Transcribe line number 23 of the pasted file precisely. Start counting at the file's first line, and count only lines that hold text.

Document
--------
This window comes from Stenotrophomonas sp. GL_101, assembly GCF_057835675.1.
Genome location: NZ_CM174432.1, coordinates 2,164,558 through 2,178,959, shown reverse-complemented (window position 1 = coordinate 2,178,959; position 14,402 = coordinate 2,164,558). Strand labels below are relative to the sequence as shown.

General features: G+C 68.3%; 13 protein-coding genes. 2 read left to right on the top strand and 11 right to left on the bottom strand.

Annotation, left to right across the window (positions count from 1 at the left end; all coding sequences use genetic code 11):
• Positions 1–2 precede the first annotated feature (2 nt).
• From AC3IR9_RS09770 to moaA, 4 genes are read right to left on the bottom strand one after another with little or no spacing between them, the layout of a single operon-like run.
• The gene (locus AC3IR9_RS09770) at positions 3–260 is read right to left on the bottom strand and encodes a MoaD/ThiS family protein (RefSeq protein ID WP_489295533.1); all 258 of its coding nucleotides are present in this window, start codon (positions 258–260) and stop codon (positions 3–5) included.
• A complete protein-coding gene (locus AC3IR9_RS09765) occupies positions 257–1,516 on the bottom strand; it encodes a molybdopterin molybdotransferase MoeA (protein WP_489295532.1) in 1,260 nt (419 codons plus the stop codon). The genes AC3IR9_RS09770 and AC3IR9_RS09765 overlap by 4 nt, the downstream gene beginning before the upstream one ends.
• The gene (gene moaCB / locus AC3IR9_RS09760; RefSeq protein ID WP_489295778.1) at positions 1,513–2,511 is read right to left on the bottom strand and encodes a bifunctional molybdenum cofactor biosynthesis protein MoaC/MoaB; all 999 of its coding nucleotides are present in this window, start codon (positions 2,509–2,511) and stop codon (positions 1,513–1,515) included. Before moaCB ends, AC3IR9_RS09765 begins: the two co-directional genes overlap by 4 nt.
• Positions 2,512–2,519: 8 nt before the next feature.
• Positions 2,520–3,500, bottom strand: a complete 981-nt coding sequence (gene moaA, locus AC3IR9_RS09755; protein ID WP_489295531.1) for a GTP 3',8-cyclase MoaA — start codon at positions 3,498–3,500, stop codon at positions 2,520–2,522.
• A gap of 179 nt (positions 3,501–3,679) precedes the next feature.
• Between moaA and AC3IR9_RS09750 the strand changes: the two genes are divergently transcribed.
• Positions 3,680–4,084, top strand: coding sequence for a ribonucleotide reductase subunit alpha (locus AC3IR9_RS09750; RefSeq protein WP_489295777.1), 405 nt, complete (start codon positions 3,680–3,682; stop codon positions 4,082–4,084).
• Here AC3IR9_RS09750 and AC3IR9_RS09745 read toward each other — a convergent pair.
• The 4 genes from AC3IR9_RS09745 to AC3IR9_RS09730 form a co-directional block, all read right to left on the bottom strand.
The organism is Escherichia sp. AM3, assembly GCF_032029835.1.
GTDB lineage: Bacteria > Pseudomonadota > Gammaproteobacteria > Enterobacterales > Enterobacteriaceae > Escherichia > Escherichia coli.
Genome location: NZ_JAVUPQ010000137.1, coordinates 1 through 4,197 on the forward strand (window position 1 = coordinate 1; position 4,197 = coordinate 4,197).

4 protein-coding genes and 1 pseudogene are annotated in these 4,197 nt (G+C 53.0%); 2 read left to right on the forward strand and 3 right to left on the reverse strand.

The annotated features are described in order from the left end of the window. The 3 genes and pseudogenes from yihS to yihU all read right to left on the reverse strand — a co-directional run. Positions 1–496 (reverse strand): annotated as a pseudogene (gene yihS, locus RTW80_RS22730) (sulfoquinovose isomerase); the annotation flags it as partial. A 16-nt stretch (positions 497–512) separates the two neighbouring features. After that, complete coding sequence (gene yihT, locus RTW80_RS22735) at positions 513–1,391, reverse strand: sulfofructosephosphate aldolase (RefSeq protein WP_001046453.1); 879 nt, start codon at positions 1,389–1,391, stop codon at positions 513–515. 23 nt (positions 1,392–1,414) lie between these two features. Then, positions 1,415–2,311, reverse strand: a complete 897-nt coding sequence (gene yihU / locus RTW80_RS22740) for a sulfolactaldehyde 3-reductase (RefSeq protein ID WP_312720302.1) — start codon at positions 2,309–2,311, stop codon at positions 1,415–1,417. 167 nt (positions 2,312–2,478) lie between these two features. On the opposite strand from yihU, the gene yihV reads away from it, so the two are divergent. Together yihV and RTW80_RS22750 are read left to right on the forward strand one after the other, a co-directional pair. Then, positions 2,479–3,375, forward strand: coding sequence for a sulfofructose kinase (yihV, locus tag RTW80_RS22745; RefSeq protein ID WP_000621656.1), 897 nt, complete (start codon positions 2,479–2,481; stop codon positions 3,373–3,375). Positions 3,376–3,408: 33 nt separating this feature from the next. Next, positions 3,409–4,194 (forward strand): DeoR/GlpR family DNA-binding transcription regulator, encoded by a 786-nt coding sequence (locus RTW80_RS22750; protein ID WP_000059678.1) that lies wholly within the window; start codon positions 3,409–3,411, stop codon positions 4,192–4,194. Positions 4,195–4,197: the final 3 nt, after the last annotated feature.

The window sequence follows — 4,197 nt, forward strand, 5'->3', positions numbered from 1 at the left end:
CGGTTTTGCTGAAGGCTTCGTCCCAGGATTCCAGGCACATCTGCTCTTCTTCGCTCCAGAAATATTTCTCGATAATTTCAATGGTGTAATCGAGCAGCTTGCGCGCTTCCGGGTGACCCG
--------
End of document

CGGTTTTGCTGAAGGCTTCGTCCCAGGATTCCAGGCACATCTGCTCTTCTTCGCTCCAGAAATATTTCTCGATAATTTCAATGGTGTAATCGAGCAGCTTGCGCGCTTCCGGGTGACCCG